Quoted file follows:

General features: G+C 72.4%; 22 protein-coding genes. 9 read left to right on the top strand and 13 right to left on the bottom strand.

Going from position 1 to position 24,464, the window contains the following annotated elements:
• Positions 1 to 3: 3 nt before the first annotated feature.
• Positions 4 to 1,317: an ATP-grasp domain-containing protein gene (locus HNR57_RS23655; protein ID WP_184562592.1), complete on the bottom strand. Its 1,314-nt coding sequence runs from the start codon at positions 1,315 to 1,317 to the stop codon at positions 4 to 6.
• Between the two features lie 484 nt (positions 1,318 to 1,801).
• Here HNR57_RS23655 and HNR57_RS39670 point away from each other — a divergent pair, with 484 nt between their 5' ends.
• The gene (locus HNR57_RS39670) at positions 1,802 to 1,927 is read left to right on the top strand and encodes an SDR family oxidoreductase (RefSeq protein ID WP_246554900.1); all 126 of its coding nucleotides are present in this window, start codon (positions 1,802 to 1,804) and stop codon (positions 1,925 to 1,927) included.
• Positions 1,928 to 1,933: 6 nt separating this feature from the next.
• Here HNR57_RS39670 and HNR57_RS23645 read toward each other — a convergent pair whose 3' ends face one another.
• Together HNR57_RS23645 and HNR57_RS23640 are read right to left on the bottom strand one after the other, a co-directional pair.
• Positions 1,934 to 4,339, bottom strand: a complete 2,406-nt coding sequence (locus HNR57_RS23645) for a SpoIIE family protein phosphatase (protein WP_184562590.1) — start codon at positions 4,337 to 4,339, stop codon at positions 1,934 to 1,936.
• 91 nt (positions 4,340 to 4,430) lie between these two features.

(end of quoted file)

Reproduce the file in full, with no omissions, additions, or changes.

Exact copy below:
General features: G+C 72.4%; 22 protein-coding genes. 9 read left to right on the top strand and 13 right to left on the bottom strand.

Going from position 1 to position 24,464, the window contains the following annotated elements:
• Positions 1 to 3: 3 nt before the first annotated feature.
• Positions 4 to 1,317: an ATP-grasp domain-containing protein gene (locus HNR57_RS23655; protein ID WP_184562592.1), complete on the bottom strand. Its 1,314-nt coding sequence runs from the start codon at positions 1,315 to 1,317 to the stop codon at positions 4 to 6.
• Between the two features lie 484 nt (positions 1,318 to 1,801).
• Here HNR57_RS23655 and HNR57_RS39670 point away from each other — a divergent pair, with 484 nt between their 5' ends.
• The gene (locus HNR57_RS39670) at positions 1,802 to 1,927 is read left to right on the top strand and encodes an SDR family oxidoreductase (RefSeq protein ID WP_246554900.1); all 126 of its coding nucleotides are present in this window, start codon (positions 1,802 to 1,804) and stop codon (positions 1,925 to 1,927) included.
• Positions 1,928 to 1,933: 6 nt separating this feature from the next.
• Here HNR57_RS39670 and HNR57_RS23645 read toward each other — a convergent pair whose 3' ends face one another.
• Together HNR57_RS23645 and HNR57_RS23640 are read right to left on the bottom strand one after the other, a co-directional pair.
• Positions 1,934 to 4,339, bottom strand: a complete 2,406-nt coding sequence (locus HNR57_RS23645) for a SpoIIE family protein phosphatase (protein WP_184562590.1) — start codon at positions 4,337 to 4,339, stop codon at positions 1,934 to 1,936.
• 91 nt (positions 4,340 to 4,430) lie between these two features.